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The present experiments were designed to examine the influences of picture duration, task relevance, and affective content on neural measures of sustained engagement, as indexed by the late positive potential (LPP). Much prior work has shown that the event-related potential in and around the P3—here referred to as the early LPP—is modulated by affective content, nonaffective task relevance, and stimulus duration. However, later portions of the LPP (>1,000 ms) may represent either a return to bas...
25 CitationsSource
#1Izumi Matsuda (National Research Institute of Police Science)H-Index: 10
#2Hiroshi Nittono (Hiroshima University)H-Index: 27
Abstract Objective The interaction between affective and cognitive processes has been examined using the late positive potential (LPP) component of the event-related brain potential. The LPP is elicited not only by affective stimuli but also by nonaffective stimuli that require effortful cognitive processing. However, it is unclear whether these LPPs are equivalent. The present study decomposed the LPP into subcomponents that responded differently to affective content and cognitive demands. Meth...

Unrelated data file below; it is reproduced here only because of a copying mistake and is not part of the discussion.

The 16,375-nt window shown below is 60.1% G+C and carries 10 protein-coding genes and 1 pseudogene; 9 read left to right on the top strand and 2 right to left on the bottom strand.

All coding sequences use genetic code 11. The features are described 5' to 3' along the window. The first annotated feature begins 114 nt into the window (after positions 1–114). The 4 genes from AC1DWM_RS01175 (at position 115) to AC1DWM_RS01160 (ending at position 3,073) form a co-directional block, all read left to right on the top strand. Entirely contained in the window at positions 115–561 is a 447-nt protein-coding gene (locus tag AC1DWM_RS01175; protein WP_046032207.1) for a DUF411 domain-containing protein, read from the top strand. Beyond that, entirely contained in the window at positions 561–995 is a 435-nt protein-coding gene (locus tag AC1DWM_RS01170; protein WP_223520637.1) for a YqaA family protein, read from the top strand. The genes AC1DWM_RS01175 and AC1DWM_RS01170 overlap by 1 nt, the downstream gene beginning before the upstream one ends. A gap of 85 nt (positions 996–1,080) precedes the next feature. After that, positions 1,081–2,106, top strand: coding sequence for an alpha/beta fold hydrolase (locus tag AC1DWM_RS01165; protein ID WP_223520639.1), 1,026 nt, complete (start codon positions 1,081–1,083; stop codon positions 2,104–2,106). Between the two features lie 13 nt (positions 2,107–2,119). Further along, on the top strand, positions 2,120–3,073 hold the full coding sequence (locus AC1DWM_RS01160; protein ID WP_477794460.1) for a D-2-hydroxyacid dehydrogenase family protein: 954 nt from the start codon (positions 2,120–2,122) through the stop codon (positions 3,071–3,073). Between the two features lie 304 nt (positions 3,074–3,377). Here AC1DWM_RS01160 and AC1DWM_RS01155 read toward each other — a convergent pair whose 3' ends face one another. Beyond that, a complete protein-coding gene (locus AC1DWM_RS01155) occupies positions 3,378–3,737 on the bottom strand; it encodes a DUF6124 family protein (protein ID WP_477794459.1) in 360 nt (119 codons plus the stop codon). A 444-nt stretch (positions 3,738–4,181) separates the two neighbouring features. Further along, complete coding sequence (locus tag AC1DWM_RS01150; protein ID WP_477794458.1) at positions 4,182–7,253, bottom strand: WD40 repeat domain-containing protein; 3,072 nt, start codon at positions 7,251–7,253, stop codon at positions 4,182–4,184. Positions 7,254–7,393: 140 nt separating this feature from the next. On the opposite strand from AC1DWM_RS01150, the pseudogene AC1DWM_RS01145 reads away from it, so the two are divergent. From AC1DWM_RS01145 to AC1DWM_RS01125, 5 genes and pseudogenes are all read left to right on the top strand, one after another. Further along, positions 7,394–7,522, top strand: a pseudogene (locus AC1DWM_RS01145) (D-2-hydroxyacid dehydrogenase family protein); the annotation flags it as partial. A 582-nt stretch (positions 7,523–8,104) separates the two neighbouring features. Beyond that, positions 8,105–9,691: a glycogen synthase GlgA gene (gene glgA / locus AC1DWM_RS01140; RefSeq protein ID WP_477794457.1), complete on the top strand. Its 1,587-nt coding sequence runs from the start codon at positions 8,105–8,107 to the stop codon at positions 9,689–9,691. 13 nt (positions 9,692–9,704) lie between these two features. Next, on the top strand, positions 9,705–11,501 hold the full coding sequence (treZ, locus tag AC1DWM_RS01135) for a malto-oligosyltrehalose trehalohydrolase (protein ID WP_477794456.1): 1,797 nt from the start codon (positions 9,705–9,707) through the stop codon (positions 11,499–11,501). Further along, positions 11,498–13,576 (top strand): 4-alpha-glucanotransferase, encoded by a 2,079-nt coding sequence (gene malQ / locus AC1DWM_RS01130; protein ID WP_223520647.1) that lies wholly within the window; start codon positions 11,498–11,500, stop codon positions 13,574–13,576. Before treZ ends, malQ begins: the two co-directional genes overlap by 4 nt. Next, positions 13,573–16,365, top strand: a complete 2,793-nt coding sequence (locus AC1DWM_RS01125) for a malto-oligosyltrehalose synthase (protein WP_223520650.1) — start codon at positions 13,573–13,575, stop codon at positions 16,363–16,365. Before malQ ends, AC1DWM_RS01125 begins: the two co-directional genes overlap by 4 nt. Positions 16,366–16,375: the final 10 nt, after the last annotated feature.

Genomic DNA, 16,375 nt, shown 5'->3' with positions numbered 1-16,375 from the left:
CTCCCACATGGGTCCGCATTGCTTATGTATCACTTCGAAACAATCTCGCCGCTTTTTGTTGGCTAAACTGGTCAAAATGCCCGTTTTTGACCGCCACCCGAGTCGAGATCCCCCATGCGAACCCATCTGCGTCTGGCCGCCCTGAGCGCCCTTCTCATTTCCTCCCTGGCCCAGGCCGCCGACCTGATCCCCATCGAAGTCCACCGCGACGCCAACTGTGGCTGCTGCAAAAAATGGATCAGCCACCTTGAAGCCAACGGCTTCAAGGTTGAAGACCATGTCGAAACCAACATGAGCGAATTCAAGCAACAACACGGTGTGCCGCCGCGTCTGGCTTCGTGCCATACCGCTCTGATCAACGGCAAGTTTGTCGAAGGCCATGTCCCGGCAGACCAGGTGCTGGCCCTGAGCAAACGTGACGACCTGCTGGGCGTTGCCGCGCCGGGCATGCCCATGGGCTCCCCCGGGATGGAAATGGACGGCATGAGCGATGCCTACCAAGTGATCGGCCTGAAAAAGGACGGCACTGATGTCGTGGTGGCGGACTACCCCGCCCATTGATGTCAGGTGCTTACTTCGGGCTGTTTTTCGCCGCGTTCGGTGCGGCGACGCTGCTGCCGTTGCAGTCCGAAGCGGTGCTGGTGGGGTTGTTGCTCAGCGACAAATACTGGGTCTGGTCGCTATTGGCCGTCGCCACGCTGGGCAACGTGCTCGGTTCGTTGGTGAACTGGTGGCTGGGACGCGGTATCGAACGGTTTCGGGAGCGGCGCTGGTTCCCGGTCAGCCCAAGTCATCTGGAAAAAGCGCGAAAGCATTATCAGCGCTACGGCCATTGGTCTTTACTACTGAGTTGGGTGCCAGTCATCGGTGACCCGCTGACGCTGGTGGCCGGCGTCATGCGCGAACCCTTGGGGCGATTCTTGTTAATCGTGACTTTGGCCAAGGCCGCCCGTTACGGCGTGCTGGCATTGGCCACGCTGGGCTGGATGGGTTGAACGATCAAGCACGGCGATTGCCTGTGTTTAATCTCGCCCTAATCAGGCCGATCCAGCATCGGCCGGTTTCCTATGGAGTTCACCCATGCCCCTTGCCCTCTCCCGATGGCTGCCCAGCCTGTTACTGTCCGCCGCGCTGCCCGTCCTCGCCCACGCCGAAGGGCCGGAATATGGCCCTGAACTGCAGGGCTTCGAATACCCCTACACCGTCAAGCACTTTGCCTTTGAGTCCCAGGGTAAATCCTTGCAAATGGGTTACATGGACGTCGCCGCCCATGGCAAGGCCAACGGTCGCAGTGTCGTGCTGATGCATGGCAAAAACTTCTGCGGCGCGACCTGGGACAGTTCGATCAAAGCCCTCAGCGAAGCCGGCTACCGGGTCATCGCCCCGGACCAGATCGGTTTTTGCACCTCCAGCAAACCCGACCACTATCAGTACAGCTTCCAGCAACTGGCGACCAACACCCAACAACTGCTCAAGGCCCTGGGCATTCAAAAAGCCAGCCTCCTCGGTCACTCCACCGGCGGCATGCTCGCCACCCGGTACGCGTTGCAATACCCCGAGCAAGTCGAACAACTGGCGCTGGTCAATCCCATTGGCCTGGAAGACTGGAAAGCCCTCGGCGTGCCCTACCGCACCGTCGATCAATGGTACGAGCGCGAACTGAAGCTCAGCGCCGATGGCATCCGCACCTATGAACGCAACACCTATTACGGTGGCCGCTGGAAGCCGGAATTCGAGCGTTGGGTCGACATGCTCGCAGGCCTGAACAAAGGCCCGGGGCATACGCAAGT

32 CitationsSource
#1Nick Haslam (University of Melbourne)H-Index: 80
#2Steve Loughnan (University of Melbourne)H-Index: 23
We review early and recent psychological theories of dehumanization and survey the burgeoning empirical literature, focusing on six fundamental questions. First, we examine how people are dehumanized, exploring the range of ways in which perceptions of lesser humanness have been conceptualized and demonstrated. Second, we review who is dehumanized, examining the social targets that have been shown to be denied humanness and commonalities among them. Third, we investigate who dehumanizes, notably...